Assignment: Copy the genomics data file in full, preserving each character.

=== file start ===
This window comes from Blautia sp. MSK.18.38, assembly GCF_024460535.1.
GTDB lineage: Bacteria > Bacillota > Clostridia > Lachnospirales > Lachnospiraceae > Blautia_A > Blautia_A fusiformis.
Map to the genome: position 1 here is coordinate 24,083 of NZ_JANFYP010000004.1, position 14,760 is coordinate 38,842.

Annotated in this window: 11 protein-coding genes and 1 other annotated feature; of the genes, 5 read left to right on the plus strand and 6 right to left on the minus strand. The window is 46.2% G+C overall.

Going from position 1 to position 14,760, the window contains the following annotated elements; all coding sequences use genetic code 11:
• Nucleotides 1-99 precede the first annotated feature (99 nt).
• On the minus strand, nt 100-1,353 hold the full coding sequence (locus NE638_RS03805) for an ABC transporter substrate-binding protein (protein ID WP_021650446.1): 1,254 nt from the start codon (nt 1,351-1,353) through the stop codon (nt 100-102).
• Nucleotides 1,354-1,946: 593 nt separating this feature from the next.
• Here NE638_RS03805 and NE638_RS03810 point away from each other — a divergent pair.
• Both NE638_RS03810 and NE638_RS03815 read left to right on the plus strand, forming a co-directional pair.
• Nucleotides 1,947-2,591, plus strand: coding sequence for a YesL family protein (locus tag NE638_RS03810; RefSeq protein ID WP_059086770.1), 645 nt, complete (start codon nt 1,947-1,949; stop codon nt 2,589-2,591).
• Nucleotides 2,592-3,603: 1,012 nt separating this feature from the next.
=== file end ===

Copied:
This window comes from Blautia sp. MSK.18.38, assembly GCF_024460535.1.
GTDB lineage: Bacteria > Bacillota > Clostridia > Lachnospirales > Lachnospiraceae > Blautia_A > Blautia_A fusiformis.
Map to the genome: position 1 here is coordinate 24,083 of NZ_JANFYP010000004.1, position 14,760 is coordinate 38,842.

Annotated in this window: 11 protein-coding genes and 1 other annotated feature; of the genes, 5 read left to right on the plus strand and 6 right to left on the minus strand. The window is 46.2% G+C overall.

Going from position 1 to position 14,760, the window contains the following annotated elements; all coding sequences use genetic code 11:
• Nucleotides 1-99 precede the first annotated feature (99 nt).
• On the minus strand, nt 100-1,353 hold the full coding sequence (locus NE638_RS03805) for an ABC transporter substrate-binding protein (protein ID WP_021650446.1): 1,254 nt from the start codon (nt 1,351-1,353) through the stop codon (nt 100-102).
• Nucleotides 1,354-1,946: 593 nt separating this feature from the next.
• Here NE638_RS03805 and NE638_RS03810 point away from each other — a divergent pair.
• Both NE638_RS03810 and NE638_RS03815 read left to right on the plus strand, forming a co-directional pair.
• Nucleotides 1,947-2,591, plus strand: coding sequence for a YesL family protein (locus tag NE638_RS03810; RefSeq protein ID WP_059086770.1), 645 nt, complete (start codon nt 1,947-1,949; stop codon nt 2,589-2,591).
• Nucleotides 2,592-3,603: 1,012 nt separating this feature from the next.